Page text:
The coronavirus has changed life as we know it — and that means Florida should make significant accommodations for its upcoming elections. The state’s local elections supervisors have asked Gov. Ron DeSantis for some sensible leeway as they plan for what could be a record voter turnout this presidential election year. A greater use of mail ballots and minor administrative changes could better protect voters and poll workers and encourage more Floridians to participate in the democratic process.
The supervisors say they are acting in response to the “significant challenges” they faced in conducting the state’s presidential primary in March, when public fears over the coronavirus outbreak led to polling places becoming unavailable, poll workers deciding not to work and last-minute difficulties in finding enough hand sanitizer and other essential supplies. In a letter to the governor, the supervisors said they expected these same problems to impact the Aug. 18 primary election and the Nov. 3 general election, and they asked DeSantis to use his executive authority to grant local supervisors the flexibility to make staffing and logistical decisions “to best administer the election in their county, based on their specific needs.” This is a reasonable request, and by supporting it now, the governor can help the counties prepare for a difficult election season.
Mail a ballot to every voter. The supervisors didn’t ask that Florida hold its elections entirely by mail ballot, advising DeSantis that Florida “is not in a position, at this time, to conduct an all-mail ballot election this year.” But supervisors across the state have championed mail balloting in recent months, promoting it as a convenience to voters and a method for fostering safety by reducing the crowds at polling places. The Broward County supervisor of elections wants to send every county voter a form to request a mail ballot, but the most straight-forward approach would be to simply send mail ballots to every Florida voter, who could choose whether to return it or show up at their polling site on Election Day.
About one-third of Floridians vote by mail ballot; that figure reached 36 percent in the 2018 general election in Hillsborough and 55 percent in Pinellas, which is a leader in vote-by-mail. Floridians are familiar with mail ballots, and contrary to President Donald Trump’s unfounded claims, there is no evidence that mail balloting skews to the benefit of either major political party or enables widespread voter fraud. And Florida should go further, by prepaying postage on mail ballots. Hillsborough has done that for years, spending about $90,000 in the 2018 election. Prepaid postage will eliminate the confusion for voters who might not have stamps at the ready, ensuring that more mail ballots are eventually returned.
Extend the voting period. The supervisors want the option to extend early voting up to 22 days prior to the election, adding an additional week. Extending the timetable for early voting would help large, urban counties especially to reduce crowding at the polling places. And with everyday routines upended for most people, this change would help Floridians as their schedules continue to transition in the coming months. The supervisors also want additional time to send voters a vote-by-mail ballot, which makes sense if counties are promoting mail voting and processing a higher caseload.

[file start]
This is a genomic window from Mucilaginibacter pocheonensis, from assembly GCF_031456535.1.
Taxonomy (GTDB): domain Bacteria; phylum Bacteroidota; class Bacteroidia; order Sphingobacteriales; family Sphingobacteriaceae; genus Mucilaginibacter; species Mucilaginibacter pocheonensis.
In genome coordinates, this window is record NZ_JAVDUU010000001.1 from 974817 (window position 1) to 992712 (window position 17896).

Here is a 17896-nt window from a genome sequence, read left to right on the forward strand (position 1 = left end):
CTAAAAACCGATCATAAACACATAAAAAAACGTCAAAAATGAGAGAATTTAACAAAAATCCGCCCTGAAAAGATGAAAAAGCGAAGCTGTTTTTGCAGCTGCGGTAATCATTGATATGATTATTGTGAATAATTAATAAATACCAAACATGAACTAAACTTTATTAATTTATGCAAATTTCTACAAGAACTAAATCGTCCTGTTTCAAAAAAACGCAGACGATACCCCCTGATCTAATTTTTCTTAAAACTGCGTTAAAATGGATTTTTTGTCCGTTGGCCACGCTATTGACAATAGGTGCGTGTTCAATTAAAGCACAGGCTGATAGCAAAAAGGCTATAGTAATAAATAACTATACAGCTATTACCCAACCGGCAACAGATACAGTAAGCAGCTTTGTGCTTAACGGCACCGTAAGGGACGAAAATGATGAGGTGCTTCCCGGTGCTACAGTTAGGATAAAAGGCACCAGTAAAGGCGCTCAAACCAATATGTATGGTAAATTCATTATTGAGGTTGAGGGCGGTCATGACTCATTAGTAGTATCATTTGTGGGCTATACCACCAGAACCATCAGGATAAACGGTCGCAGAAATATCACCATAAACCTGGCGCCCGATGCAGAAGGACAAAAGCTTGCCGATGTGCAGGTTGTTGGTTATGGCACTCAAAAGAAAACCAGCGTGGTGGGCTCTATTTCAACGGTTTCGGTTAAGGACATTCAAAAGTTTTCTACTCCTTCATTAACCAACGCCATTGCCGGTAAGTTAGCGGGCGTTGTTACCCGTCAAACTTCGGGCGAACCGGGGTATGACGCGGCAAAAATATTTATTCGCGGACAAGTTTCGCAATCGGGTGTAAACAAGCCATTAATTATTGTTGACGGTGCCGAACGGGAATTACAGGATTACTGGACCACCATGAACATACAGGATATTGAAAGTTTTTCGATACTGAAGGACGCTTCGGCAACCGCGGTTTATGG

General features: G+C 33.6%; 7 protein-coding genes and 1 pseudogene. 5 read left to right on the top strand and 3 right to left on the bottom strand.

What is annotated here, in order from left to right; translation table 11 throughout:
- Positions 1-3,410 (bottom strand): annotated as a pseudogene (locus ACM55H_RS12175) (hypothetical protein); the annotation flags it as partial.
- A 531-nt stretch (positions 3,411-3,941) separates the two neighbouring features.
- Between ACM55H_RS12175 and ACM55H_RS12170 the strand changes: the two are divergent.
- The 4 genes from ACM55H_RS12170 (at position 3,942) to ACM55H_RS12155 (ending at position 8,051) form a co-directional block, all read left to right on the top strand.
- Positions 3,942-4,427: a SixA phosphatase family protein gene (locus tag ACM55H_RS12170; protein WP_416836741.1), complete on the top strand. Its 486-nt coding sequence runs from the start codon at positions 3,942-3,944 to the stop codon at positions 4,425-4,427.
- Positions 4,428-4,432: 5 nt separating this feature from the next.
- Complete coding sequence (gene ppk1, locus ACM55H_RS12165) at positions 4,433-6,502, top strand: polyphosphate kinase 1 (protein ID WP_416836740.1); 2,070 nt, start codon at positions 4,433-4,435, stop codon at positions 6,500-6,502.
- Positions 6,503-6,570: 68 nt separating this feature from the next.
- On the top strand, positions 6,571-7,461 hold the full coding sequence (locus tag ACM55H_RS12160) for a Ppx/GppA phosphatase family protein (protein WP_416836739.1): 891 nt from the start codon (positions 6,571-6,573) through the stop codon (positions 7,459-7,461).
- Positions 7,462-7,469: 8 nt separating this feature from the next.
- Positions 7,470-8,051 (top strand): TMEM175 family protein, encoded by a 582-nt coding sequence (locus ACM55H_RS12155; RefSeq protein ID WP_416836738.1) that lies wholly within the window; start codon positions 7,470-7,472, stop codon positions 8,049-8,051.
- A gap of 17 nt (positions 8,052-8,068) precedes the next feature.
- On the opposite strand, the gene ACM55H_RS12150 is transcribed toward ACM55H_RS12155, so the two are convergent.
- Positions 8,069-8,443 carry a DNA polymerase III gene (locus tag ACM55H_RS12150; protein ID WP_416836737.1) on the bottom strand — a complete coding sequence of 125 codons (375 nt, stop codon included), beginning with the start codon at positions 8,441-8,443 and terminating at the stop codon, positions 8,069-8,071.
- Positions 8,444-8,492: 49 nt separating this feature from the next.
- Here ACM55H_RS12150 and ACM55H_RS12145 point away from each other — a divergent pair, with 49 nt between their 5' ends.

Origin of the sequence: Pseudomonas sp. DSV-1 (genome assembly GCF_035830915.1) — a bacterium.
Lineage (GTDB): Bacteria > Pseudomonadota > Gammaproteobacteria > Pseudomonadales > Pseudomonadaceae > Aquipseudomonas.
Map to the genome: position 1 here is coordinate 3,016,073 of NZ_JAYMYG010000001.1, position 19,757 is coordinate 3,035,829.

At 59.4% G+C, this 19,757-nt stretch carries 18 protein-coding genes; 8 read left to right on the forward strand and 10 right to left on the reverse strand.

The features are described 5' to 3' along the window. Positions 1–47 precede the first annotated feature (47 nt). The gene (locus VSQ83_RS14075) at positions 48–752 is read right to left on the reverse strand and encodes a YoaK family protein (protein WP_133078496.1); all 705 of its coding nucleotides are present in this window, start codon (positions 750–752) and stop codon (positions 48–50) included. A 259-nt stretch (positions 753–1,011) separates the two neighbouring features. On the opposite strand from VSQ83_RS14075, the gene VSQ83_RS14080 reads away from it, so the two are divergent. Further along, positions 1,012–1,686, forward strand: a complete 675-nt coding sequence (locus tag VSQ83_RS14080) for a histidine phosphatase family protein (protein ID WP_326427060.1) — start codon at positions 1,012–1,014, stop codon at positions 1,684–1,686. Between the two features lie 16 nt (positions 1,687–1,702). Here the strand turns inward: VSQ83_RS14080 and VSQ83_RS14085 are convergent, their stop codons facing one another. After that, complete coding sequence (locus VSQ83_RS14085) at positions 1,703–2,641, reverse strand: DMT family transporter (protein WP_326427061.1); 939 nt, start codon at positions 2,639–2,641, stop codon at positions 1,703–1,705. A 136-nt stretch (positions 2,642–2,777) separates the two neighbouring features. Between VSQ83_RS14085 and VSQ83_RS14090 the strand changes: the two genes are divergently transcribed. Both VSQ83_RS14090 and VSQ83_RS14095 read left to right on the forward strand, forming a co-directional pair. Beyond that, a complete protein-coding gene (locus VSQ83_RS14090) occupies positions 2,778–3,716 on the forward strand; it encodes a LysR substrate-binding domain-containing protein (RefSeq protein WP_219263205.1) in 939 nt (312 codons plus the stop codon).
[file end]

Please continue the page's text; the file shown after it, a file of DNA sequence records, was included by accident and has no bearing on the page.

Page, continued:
Though the supervisors didn’t request it, the governor should also allow mail ballots that are received up to two days after Election Day to be counted. Current law already provides 10 days for an overseas ballot to be counted in a general election provided the ballot was postmarked by Election Day. Voters also have two days to cure a provisional ballot and a mail ballot flagged for a questionable signature, and counties have up to 12 days to file election returns to the Department of State. These allowances won’t create any administrative hardships and would only contribute to fuller voter participation.
More on-site voting options. The pandemic has changed the lives of Floridians, and social distancing and the fear of a second wave will have a chilling effect on group gatherings for the foreseeable future. That could seriously impact in-person voting, certainly in August and probably in November. Facilities that typically host voting precincts might be closed or unavailable, and the armies of poll workers needed to staff the precincts will likely be in short supply.
To cope, the supervisors have asked for more discretion to designate additional or alternate early voting site locations. They also want the option to relocate or consolidate polling places. The changes would make it easier to manage any logistical hurdles as they arise. But supervisors need to be especially sensitive to eliminating polling places in poorer neighborhoods, where residents may lack a car or the means to travel far beyond their traditional polling place to vote. In Hillsborough, for example, the return rate for mail ballots is lower in minority neighborhoods than it is in white communities. For many, mail ballots don’t take the place of in-person voting. Supervisors need to ensure that voters have a range of practical options for casting their ballot.
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